3D printing now offers end-to-end application from design to production and everything in between. You can discover more about the applications below to ensure you get the information you need. From aircraft interior components to structural components for defence systems, to medical and dental devices, additive manufacturing can be used to manufacture a wide range of products for a wide range of applications. Companies are making spare parts for maintenance operations, creating custom tools on demand, and even producing replacement parts for household equipment like vacuum cleaners. The applications are endless, but the applications in engineering and manufacturing make an industrial 3D printer a vital facet of the factory floor.

Rapid prototyping

Rapid prototyping is a process of creating a physical model or prototype from computer-aided design (CAD) or 3D printing data. With rapid prototyping, designers and engineers can create a preliminary model or design in less time and with fewer resources than traditional methods. By using a 3D printer, engineers and designers can quickly create a physical representation of the CAD file without the need for expensive tools or equipment. This process also eliminates the need for creating moulds, which can reduce costs significantly.

Production parts

The application for part production is particularly prevalent in cases when the requirements are bespoke, such as in the dental industry and medical industry where implants, prosthetics and more can be 3D printed using bio-compatible materials for symbiosis with human tissue. In addition to this usage, the application for customisable parts is growing fast reaching industries such as fashion and consumables, where the technology is often used to create limited edition products. In the automotive industry, 3D printing is helping brands to perform better against the competition with lightweight, durable parts printed in materials such as Ulten 1010 and carbon fibre.

3D printing in Aerosapce stand alone engine

Composite tooling

One of the most recent advances in additive manufacturing technology is the use of 3D printing for composite tooling. This technology can create complex parts using a variety of materials, which can improve the efficiency and accuracy of manufacturing processes.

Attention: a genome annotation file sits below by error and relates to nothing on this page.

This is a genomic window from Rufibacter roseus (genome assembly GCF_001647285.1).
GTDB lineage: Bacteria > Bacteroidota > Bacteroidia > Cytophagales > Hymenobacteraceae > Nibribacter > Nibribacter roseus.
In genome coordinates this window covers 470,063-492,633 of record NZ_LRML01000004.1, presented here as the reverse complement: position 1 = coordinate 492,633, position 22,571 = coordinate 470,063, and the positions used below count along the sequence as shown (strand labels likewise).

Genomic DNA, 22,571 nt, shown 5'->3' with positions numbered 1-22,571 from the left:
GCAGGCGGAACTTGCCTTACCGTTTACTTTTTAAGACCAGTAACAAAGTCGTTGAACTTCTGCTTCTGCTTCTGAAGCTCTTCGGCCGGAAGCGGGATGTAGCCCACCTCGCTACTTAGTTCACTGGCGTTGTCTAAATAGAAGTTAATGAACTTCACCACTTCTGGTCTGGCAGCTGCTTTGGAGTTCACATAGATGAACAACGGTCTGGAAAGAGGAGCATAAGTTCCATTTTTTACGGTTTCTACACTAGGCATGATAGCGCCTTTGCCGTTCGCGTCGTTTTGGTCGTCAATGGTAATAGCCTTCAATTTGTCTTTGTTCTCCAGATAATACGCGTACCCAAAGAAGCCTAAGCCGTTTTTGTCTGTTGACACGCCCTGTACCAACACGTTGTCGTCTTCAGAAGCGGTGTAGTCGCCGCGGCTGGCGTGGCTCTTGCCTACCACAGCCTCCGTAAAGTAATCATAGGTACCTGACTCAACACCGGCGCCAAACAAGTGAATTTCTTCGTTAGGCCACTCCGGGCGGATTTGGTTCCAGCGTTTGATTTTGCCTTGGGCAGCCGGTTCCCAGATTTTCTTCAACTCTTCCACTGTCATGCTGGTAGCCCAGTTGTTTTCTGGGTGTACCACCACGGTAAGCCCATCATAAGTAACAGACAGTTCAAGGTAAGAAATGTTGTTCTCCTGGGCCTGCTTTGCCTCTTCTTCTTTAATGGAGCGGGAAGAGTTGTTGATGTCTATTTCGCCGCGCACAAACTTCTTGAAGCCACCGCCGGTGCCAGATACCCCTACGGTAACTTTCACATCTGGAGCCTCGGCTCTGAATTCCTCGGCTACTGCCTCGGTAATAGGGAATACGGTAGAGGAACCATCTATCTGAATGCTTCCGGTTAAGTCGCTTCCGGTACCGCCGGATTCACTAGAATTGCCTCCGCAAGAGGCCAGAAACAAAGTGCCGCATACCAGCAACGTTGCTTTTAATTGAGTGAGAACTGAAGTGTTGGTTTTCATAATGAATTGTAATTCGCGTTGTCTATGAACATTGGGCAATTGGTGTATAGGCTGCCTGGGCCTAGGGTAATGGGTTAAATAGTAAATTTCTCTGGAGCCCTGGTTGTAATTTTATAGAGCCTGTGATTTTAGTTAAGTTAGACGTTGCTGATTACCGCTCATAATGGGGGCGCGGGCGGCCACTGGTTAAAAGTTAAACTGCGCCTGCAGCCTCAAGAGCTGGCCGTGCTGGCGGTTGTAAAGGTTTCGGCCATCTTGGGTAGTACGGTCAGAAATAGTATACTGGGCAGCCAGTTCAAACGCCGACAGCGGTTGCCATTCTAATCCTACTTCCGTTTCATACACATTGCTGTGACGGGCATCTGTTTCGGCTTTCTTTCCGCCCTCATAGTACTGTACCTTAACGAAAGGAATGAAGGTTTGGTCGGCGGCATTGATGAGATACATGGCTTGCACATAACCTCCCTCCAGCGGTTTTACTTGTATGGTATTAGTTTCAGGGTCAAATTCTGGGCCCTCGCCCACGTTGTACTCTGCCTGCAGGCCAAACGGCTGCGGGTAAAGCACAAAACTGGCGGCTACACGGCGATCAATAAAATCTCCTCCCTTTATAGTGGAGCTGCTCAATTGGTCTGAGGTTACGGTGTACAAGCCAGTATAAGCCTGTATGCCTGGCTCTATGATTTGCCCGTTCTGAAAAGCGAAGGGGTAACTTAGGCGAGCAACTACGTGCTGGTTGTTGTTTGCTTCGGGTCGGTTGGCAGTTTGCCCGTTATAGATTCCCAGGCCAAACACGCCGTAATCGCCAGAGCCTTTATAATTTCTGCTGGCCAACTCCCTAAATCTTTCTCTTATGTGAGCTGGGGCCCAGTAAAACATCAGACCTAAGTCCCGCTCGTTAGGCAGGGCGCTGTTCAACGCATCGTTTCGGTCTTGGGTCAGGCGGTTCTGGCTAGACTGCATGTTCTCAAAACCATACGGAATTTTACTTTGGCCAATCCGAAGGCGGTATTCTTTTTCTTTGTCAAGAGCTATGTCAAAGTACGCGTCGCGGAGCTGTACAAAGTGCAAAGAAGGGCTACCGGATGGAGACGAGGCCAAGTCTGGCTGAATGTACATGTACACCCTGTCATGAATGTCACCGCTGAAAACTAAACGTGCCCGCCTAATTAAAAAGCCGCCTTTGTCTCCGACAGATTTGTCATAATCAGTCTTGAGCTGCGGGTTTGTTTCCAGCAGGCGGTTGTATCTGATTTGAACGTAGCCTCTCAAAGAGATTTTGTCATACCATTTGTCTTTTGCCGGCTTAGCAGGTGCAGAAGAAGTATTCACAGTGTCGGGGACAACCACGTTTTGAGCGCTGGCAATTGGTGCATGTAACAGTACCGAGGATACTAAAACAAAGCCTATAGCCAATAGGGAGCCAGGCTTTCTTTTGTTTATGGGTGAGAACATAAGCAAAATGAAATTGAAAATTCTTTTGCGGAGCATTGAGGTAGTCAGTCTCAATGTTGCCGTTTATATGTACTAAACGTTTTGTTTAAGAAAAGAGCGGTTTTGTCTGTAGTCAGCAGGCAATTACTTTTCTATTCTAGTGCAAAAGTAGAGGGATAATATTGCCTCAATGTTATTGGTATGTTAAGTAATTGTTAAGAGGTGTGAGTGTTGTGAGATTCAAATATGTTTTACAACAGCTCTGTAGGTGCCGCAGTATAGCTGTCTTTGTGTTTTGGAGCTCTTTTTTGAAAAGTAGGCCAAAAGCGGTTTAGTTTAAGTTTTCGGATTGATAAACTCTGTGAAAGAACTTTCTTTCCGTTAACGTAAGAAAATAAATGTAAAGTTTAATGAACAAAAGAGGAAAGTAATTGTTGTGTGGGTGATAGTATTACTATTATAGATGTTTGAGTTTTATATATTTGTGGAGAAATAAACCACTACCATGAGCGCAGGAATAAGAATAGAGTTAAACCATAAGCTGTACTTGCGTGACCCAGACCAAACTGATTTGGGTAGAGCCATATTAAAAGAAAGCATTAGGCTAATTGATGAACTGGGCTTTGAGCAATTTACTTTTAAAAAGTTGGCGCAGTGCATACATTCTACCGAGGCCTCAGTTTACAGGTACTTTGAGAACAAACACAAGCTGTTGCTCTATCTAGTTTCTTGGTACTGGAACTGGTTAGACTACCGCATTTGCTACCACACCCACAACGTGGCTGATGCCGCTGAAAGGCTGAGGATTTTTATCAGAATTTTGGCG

Composite tooling makes use of different materials to create a final product. These materials can include metal, plastic and rubber, among others. In manufacturing applications, composite tooling can be used to create components that are more durable and less expensive than those made from a single material.

ABS M30i


Speed up R&D by developing prototypes in house, upgrade your production line, save money by reducing wastage in traditional manufacturing, and perfect your products before they are manufactured at scale with 3D printing.  The options and use-cases for 3D printing in manufacturing can help businesses amplify their innovations and develop new products in record time.

Additive Manufacturing

Complementing other manufacturing processes with jigs, fixtures and workholdings

Additive manufacturing, while not a sole replacement for some traditional machining processes, is the ideal solution for low-volume production, prototyping and supporting the manufacturing of parts by creating bespoke jigs, fixtures and workholdings. As manufacturing becomes more and more automated, the need for precision tools and fixtures increases. With 3D printing, manufacturers can create customised workholdings, jigs and fixtures for their processes without having to buy expensive tooling that may only be used once.

Who is using 3D printing technology from Stratasys?

Mclaren Racing
David and Goliath statue 3D printed by Fluxaxis using Stratasys Objet 300